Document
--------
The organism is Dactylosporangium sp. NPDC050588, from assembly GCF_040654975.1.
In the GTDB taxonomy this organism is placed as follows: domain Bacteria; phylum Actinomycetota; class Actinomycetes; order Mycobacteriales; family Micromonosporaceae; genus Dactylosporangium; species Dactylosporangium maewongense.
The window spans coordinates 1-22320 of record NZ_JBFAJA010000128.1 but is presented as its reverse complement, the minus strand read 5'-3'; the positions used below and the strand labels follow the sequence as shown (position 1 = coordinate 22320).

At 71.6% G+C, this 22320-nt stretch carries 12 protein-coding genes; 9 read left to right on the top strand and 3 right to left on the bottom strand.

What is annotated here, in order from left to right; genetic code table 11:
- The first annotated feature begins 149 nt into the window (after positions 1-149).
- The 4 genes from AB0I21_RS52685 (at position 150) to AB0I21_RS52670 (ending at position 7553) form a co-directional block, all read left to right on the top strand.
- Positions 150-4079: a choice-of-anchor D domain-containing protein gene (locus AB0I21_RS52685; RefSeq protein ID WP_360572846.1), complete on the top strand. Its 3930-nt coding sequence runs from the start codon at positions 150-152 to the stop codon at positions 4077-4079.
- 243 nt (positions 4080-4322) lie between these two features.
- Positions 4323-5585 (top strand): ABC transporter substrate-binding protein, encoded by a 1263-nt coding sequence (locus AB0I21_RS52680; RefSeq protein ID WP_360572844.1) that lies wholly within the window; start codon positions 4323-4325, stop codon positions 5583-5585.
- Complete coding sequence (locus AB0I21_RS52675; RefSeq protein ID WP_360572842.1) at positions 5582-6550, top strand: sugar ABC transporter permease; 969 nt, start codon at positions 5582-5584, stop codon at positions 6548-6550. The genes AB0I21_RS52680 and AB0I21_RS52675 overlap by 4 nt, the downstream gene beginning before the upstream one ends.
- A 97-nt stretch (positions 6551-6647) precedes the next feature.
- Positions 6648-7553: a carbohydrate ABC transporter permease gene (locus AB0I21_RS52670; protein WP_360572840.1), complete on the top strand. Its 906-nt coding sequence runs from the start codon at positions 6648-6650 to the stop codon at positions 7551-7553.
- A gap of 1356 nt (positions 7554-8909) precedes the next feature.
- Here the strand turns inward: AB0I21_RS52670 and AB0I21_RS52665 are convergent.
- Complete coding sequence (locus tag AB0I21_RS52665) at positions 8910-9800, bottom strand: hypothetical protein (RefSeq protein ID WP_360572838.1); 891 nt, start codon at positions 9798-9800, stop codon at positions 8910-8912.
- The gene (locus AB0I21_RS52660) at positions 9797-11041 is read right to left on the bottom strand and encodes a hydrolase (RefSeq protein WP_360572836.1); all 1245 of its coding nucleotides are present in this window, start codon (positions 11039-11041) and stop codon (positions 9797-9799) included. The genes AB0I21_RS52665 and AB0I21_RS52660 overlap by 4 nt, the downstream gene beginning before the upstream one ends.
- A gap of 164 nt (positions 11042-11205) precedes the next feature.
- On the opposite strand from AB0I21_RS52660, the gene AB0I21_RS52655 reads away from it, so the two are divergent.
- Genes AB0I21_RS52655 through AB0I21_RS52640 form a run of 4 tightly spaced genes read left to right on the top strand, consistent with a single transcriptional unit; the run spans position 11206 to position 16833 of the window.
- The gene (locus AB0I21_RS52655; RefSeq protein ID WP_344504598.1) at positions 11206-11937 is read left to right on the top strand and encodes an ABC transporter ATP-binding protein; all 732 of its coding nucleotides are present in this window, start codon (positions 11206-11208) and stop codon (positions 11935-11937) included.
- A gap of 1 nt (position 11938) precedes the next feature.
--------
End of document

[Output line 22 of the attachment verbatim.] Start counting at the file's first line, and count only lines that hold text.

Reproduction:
- A gap of 1 nt (position 11938) precedes the next feature.